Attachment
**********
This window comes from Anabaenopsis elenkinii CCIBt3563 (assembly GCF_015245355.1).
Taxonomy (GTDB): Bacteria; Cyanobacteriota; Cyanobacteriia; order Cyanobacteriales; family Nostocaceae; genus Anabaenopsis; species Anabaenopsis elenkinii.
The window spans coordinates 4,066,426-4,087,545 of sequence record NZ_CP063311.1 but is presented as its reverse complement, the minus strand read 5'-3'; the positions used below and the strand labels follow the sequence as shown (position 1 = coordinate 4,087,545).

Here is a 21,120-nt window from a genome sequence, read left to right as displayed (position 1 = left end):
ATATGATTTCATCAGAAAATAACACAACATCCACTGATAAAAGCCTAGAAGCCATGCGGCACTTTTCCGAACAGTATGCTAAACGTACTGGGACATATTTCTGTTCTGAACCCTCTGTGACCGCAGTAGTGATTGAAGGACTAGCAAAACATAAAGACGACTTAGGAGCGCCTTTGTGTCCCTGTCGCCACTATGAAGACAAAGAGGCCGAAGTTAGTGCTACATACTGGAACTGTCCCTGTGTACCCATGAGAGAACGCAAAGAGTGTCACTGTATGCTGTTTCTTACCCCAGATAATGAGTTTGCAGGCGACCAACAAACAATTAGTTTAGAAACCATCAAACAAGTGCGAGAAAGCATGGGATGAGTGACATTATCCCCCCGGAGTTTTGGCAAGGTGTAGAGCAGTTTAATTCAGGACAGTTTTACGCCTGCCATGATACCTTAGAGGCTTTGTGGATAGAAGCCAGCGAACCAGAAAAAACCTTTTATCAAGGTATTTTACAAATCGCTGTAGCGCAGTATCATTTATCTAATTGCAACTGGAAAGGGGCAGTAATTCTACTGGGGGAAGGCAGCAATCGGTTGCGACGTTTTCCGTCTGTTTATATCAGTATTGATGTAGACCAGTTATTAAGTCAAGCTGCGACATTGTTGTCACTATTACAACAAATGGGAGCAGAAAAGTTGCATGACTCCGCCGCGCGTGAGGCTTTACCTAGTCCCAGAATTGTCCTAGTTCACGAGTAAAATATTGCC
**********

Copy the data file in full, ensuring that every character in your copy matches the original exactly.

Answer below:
This window comes from Anabaenopsis elenkinii CCIBt3563 (assembly GCF_015245355.1).
Taxonomy (GTDB): Bacteria; Cyanobacteriota; Cyanobacteriia; order Cyanobacteriales; family Nostocaceae; genus Anabaenopsis; species Anabaenopsis elenkinii.
The window spans coordinates 4,066,426-4,087,545 of sequence record NZ_CP063311.1 but is presented as its reverse complement, the minus strand read 5'-3'; the positions used below and the strand labels follow the sequence as shown (position 1 = coordinate 4,087,545).

Here is a 21,120-nt window from a genome sequence, read left to right as displayed (position 1 = left end):
ATATGATTTCATCAGAAAATAACACAACATCCACTGATAAAAGCCTAGAAGCCATGCGGCACTTTTCCGAACAGTATGCTAAACGTACTGGGACATATTTCTGTTCTGAACCCTCTGTGACCGCAGTAGTGATTGAAGGACTAGCAAAACATAAAGACGACTTAGGAGCGCCTTTGTGTCCCTGTCGCCACTATGAAGACAAAGAGGCCGAAGTTAGTGCTACATACTGGAACTGTCCCTGTGTACCCATGAGAGAACGCAAAGAGTGTCACTGTATGCTGTTTCTTACCCCAGATAATGAGTTTGCAGGCGACCAACAAACAATTAGTTTAGAAACCATCAAACAAGTGCGAGAAAGCATGGGATGAGTGACATTATCCCCCCGGAGTTTTGGCAAGGTGTAGAGCAGTTTAATTCAGGACAGTTTTACGCCTGCCATGATACCTTAGAGGCTTTGTGGATAGAAGCCAGCGAACCAGAAAAAACCTTTTATCAAGGTATTTTACAAATCGCTGTAGCGCAGTATCATTTATCTAATTGCAACTGGAAAGGGGCAGTAATTCTACTGGGGGAAGGCAGCAATCGGTTGCGACGTTTTCCGTCTGTTTATATCAGTATTGATGTAGACCAGTTATTAAGTCAAGCTGCGACATTGTTGTCACTATTACAACAAATGGGAGCAGAAAAGTTGCATGACTCCGCCGCGCGTGAGGCTTTACCTAGTCCCAGAATTGTCCTAGTTCACGAGTAAAATATTGCC